Memorial of St Lucy, Virgin & Martyr
Very little is known about Lucy though pious tradition says that she turned down the advances of a suitor who, in an act of rage, denounced her as a Christian and had her killed. She suffered martyrdom at Syracuse during the persecution under the Emperor Diocletian about the year 304. She is listed among the saints and martyrs in the Roman Canon of the Mass (Eucharistic Prayer I).
Memorial of St John of the Cross, Priest & Doctor of the Church
Juan de Yepes Alvarez was born in Fontiveros, Old Castile, Spain, in 1542 and became a Carmelite Friar in 1563. Having met St Teresa of Avila they became good friends and Teresa encouraged him to reform the male branch of the Carmelite Order as she was reforming the Carmelite nuns. This he did and founded a number of reformed monasteries. He was imprisoned by the Carmelites at Toledo for trying to reform them and later was badly treated by the houses of his own reform which he had established. It is as a mystic that John is known as a “Doctor of the Church.” His best known writings and poems are ‘The Ascent of Mount Carmel,’ ‘The Dark Night of the Soul,’ and ‘The Spiritual Canticle’. He died at Ubeda on December 14, 1591, and was canonized in 1726.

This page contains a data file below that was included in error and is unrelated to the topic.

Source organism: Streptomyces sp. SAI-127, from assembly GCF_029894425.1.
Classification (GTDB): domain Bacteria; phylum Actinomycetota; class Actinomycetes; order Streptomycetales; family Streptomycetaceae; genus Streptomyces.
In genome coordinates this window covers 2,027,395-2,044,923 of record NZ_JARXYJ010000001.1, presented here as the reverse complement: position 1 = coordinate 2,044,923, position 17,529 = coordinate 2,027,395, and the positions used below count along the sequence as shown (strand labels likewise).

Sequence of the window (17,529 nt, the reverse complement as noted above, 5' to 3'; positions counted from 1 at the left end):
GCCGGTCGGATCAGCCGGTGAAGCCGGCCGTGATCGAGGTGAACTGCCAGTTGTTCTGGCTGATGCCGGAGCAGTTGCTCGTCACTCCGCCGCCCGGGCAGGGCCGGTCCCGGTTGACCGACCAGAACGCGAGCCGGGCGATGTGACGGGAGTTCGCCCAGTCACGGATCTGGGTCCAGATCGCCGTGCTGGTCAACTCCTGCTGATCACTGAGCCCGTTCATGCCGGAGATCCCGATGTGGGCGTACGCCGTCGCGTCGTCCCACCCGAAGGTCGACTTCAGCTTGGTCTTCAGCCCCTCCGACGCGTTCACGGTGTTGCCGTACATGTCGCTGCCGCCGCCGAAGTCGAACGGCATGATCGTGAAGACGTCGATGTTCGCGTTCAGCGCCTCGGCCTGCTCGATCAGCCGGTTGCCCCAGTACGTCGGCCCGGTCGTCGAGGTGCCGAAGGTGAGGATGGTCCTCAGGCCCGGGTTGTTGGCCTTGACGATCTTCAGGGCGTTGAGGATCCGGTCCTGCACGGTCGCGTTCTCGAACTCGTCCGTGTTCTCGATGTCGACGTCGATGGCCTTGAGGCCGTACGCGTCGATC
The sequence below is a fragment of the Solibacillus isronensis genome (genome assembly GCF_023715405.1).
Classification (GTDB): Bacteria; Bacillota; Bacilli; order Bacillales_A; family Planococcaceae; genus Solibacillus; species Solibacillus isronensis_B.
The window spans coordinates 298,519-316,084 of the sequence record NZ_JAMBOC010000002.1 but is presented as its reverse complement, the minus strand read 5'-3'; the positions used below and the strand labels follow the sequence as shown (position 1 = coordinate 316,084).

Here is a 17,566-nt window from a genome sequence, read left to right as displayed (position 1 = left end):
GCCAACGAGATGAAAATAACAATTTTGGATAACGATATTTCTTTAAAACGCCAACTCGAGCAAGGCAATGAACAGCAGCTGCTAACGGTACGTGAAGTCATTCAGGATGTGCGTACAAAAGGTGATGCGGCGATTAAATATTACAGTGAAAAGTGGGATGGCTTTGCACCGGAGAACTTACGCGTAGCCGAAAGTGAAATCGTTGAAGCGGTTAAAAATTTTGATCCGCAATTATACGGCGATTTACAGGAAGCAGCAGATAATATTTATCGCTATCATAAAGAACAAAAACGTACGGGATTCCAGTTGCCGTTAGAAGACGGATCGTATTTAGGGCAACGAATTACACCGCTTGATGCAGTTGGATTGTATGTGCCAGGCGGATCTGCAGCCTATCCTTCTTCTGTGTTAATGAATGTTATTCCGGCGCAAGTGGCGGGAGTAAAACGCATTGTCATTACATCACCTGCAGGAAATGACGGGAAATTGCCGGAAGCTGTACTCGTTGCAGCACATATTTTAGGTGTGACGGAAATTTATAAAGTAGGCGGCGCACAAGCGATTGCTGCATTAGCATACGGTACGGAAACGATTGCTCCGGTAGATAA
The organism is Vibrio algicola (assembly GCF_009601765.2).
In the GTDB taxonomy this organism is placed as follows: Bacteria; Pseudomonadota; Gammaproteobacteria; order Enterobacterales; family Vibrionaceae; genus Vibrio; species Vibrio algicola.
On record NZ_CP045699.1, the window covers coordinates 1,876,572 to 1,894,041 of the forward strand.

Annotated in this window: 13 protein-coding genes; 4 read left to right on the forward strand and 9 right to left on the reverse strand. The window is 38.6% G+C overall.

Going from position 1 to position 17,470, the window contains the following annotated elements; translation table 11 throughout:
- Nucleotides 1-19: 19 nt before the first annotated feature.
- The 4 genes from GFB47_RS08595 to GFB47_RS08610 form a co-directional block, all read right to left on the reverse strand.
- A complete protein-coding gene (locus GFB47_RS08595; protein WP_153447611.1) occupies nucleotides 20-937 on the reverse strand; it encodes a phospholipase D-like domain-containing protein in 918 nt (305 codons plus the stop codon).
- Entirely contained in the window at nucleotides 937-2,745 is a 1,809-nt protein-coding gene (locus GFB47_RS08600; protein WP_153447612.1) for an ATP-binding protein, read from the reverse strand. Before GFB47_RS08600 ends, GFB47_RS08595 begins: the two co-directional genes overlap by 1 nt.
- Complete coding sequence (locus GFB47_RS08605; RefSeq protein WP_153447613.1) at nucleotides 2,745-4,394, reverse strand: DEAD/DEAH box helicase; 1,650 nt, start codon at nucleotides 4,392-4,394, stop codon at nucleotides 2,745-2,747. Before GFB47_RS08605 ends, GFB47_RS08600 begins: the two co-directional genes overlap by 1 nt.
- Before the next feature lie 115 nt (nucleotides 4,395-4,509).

Isaiah 43:1-3a, 4-5; Psalm 138; Romans 8:14-18 28-30; John 17:11, 17-26
Our first reading today from the Prophet Isaiah is quite appropriate for the feast of St John of the Cross because in it the Lord is telling his faithful servant that he will be with him to protect and strengthen him no matter what trials and fears he has to face. The Psalm reminds us that the Lord knows everything we do and that there is no hiding from him.
The second reading, from the letter to the Romans, also speaks of suffering as making us true heirs and brothers of Jesus Christ. Only in suffering for the sake of the Kingdom can we truly be seen as Christ-like. The Lord has called people for this and, with those he has called, he shares his glory.
In the gospel we see Jesus thanking, praising and petitioning God. He thanks the Father for those who have been faithful to him and asks that they may be strengthened for their work of building the Kingdom. He also asks that they may be united in their work in the same way that the Father and Son are united. The readings very much reflect the life which John lived in Spain and they also challenge us to work for the building up of the Kingdom even in the face of conflict, knowing that God is at our side to help us and to reward us.
Thursday of the Third Week of Advent
Isaiah 54:1-10; Psalm 29; Luke 7:24-30
Our first reading from Isaiah tells us that the Lord will take pity on us and our lives will be so much better as a result. The Lord tells us that ‘my love for you will never leave you and my covenant of peace with you will never be shaken.’ In the gospel Jesus is speaking to the people about John the Baptist and the baptism which he brought. He tells them that because the Pharisees refused to be baptised by John they have thwarted God’s plan for them. God’s plan for us is that we accept the love and peace he promised us in the first reading which comes to us by listening to the words of Christ and believing in him as our Saviour. This is what the Pharisees were also asked to do but they refused and so lost what God had in store for them. As we approach the Season of Christmas we need to look honestly at our lives and ask ourselves whether or not we have fully accepted Christ as our Saviour.
Friday of the Third Week of Advent